PV: Catholics have no idea if a baby who dies w/out baptism goes to heaven.  That child is at the mercy of God.

I didn’t hear PV say what was wrong about this.  He must believe 1) the child is damned, 2) the child is saved, or 3) we don’t know if the child is saved or damned.  I don’t believe he stated his position or if he gave any reason for his position.

PV: The rosary is 10 prayers to Mary for every one to God.

hmmm – he totally skips the most important part of the Rosary – the meditations on the life of Christ.  Perhaps others understand it differently, but I’ll share my experience having gone from having never prayed the rosary to trying to pray it frequently.  To me, rote pray (saying “Hail Mary, full of grace…” over and over again) is not an end, but a means to meditation.  All the externals of Catholicism are meant to effect our constant interior conversion to Christ.  If the externals are not doing that, then I’ll grant PV that they are all for naught.  However, as someone who was mostly turned off by such externals most of my life (even after my initial conversion to Catholicism), I have become more and more astonished by the kind of effect these externals have on my interior life.  This was especially surprising to me after my first few TLM experiences.  The TLM was somewhat repulsive, yet so enticing.  Afterwards, I felt like I understood the mysteries of Christ much more than I did before.

PV: Catholics believe that they can be saved by someone else

No – ultimately our salvation is up to us.  Everyone either chooses heaven or chooses hell.  Certainly other people help us make that choice; in some ways direct and other ways indirect.  I’m sure PV wouldn’t disagree w/ that.  He’s using bad logic.  How would PV even know about Jesus Christ unless someone told him?  Would his salvation not be dependent on that other person?  Is that person not in some sense his savior?

PV: Catholic soteriology is based on obeying the law

Yes, there is legitimate disagreement among Catholics and Protestants about the involvement of good works in regard to our salvation.  However, Catholic theology has never excluded the fact that God wants our hearts.  He desires an intimate relationship with us.  In fact, he knows us better than we know ourselves.  We get to heaven by responding to his grace.  PV’s description of the Catholic understanding of salvation is completely lacking in this dimension.  This is another case of the Catholic both-and (as opposed to either-or; either faith or works in this case).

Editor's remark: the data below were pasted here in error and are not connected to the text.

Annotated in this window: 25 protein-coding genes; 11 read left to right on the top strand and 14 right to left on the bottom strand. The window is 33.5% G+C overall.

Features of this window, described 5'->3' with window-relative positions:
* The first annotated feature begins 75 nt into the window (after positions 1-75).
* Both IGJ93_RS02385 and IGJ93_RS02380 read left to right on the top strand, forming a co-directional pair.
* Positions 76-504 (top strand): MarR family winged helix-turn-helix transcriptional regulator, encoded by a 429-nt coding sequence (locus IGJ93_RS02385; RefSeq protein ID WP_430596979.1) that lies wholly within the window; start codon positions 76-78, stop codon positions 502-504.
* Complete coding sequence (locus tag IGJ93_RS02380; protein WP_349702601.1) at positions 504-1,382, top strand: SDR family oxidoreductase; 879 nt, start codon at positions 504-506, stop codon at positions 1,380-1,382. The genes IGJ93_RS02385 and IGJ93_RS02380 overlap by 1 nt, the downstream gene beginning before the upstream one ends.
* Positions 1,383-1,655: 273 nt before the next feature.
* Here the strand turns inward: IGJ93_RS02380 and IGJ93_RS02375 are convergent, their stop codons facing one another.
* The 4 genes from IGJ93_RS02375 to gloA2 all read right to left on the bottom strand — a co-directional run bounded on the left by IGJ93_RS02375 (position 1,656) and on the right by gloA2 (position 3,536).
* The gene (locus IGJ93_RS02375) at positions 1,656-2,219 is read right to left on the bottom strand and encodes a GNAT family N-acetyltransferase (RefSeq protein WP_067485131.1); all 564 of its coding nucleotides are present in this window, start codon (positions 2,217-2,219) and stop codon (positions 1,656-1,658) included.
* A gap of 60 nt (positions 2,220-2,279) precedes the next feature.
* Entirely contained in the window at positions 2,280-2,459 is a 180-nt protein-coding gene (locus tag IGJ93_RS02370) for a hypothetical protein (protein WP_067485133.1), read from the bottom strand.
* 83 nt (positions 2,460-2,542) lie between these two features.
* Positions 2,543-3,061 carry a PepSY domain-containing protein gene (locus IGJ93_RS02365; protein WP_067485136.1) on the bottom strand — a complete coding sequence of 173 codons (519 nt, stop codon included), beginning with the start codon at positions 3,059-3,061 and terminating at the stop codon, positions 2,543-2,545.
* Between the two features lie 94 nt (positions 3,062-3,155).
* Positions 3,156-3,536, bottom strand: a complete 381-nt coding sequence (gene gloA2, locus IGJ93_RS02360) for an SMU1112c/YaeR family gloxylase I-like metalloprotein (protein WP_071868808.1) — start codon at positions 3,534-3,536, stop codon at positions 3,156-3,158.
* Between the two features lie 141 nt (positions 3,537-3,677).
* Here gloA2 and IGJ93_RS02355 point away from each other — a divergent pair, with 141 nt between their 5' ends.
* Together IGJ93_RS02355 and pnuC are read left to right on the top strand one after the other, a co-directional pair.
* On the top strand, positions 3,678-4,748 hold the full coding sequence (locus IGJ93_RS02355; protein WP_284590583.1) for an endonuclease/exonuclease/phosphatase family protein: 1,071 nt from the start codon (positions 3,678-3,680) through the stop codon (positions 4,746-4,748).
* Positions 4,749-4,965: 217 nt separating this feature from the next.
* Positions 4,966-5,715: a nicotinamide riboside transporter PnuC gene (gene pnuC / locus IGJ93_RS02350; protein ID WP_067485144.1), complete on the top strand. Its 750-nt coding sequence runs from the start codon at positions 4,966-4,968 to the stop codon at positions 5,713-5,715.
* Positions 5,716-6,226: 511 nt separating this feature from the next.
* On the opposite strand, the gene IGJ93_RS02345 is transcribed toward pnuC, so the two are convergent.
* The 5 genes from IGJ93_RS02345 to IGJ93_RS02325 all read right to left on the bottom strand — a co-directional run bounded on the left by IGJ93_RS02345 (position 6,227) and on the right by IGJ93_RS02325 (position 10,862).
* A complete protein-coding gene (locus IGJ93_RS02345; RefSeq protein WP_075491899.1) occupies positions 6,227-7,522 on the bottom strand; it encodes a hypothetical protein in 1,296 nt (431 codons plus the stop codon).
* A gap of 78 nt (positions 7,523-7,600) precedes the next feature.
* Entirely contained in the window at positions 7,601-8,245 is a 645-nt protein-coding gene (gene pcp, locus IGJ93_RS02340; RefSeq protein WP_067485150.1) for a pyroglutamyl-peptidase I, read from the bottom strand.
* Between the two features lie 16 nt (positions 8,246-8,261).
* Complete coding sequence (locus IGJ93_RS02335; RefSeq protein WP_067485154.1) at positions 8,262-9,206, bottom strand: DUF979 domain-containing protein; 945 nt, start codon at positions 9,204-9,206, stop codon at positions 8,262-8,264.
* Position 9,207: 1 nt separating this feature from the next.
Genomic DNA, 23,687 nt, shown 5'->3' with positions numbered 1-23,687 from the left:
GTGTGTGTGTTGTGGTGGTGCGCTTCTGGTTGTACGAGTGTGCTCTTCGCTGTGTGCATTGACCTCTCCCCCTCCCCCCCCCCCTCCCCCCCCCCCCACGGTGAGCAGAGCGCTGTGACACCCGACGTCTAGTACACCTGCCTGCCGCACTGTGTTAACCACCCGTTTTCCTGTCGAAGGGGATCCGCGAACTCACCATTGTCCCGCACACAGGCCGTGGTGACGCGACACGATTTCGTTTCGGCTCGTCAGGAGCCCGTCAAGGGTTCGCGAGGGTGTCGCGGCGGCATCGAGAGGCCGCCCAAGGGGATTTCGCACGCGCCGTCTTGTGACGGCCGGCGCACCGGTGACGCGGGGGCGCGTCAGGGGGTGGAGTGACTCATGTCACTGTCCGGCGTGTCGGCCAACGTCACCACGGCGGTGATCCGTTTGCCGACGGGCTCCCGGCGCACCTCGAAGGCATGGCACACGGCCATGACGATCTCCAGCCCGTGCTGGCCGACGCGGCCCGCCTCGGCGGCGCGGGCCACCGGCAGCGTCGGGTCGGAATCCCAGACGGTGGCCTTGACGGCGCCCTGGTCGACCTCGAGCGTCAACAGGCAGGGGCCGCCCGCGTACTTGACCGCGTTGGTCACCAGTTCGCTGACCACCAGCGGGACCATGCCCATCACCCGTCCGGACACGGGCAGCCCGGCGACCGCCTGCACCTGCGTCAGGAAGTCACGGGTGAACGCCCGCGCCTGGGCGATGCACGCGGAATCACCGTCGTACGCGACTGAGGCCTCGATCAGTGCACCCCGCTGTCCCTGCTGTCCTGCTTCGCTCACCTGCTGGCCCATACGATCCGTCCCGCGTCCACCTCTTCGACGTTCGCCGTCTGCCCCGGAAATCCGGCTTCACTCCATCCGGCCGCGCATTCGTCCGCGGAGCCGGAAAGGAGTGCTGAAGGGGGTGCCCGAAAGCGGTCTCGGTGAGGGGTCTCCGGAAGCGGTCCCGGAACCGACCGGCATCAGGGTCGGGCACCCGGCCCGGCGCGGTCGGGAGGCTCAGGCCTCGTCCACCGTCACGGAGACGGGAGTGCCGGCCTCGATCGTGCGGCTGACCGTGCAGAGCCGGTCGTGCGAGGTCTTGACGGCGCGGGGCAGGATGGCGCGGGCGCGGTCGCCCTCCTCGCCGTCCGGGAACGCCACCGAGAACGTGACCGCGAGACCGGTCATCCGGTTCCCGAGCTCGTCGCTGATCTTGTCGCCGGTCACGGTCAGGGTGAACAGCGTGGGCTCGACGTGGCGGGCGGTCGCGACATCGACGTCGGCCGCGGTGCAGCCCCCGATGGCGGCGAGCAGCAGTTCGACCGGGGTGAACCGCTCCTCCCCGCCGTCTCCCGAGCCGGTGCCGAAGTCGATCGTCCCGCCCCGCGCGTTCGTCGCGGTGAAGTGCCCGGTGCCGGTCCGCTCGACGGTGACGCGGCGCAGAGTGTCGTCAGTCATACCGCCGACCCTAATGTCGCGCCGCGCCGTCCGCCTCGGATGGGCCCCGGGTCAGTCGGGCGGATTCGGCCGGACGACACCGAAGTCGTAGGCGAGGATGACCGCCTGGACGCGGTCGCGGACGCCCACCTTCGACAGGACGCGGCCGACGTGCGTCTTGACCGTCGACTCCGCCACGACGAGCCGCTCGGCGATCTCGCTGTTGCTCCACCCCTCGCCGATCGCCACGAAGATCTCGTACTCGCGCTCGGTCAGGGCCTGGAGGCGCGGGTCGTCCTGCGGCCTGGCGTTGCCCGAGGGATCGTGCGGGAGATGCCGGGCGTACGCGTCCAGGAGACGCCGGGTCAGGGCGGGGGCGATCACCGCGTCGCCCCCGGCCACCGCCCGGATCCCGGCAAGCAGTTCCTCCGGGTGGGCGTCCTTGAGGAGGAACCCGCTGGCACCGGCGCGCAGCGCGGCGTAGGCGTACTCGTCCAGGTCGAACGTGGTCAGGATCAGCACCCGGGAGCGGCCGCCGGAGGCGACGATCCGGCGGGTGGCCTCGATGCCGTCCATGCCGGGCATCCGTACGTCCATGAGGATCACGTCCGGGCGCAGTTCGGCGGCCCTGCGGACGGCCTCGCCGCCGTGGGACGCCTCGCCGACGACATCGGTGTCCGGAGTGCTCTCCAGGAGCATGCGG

PV: Mary had brothers

PV: Mary w/out sin means she had no need of a savior

PV once again misrepresents the Catholic position.  Mary needed Jesus for her salvation just like everyone else.  What’s different is that Jesus saved her earlier in that she was able to lead a sinless life.  I don’t remember where I head this analogy, but I’ll retell it the best I remember:

Human sin is like a tar pit which we can’t free ourselves from.  We require a savior to reach down and pull us out of it.  In Mary’s case, this savior kept her from falling into the pit in the first place.  Without the assistance of the savior, she would’ve have fallen in just like everyone else.

PV: purgatory

The best response to a protestant I can mount about the existence of purgatory is, “CS Lewis believed in it”.

I heard a scholar talking about Lewis (one of my favorite authors) on a radio program once.  The host prodded with a question like, “do you think if Lewis had lived another 10 years he would’ve eventually become a Catholic?”  The response was something like, “yes, but I don’t believe that was in God’s plan.  I believe God purposely kept Lewis outside the Church.  If he had entered, then he wouldn’t have become the giant of Protestant thought that he is today.  They would write him off as one of those Catholic writers (much like Newman).  Instead, by remaining an Anglican, he serves as a splendid bridge legitimizing so many Catholic beliefs into the Protestant mind.”


3 books that probably had the most profound effect on my eventual conversion:

Catholicism and Fundamentalism

The Salvation Controversy

Rome Sweet Home

And as always – be sure to recommend 1460 AM to one and all.

If you happen to encounter anyone with such anti-Catholic beliefs, be sure to be gentle.  If they’re really open to hearing the Catholic point of view, there are plenty of resources that you can give them.  If they aren’t open, then nothing you can say will convert them.  Ultimately it’s all up to the Holy Spirit (but that doesn’t get us off the hook of doing our part).

The whole session is here:



This is just bad logic.


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6 Responses to “Understanding Roman Catholicism: Disagreements part 2 (lies, misconceptions, and deceit)”

  1. Hopefull says:

    Above all he sounds like a man trying to convince himself. Even if he isn’t aware of it, I suspect at some deep level he is bothered, maybe even haunted, by what he’s walked away from. He needs what he says to be true, to justify himself. Each time his voice sounds more agitated is a point, I believe, where the Holy Spirit is not letting him rest. Someone secure in his own faith just doesn’t do all this. Listening to him is like being a voyeur to his internal struggles. Pray for him. He might really shock his flock one of these days. Meanwhile, I agree he can do damage to weak Catholics. Let’s pray for them too.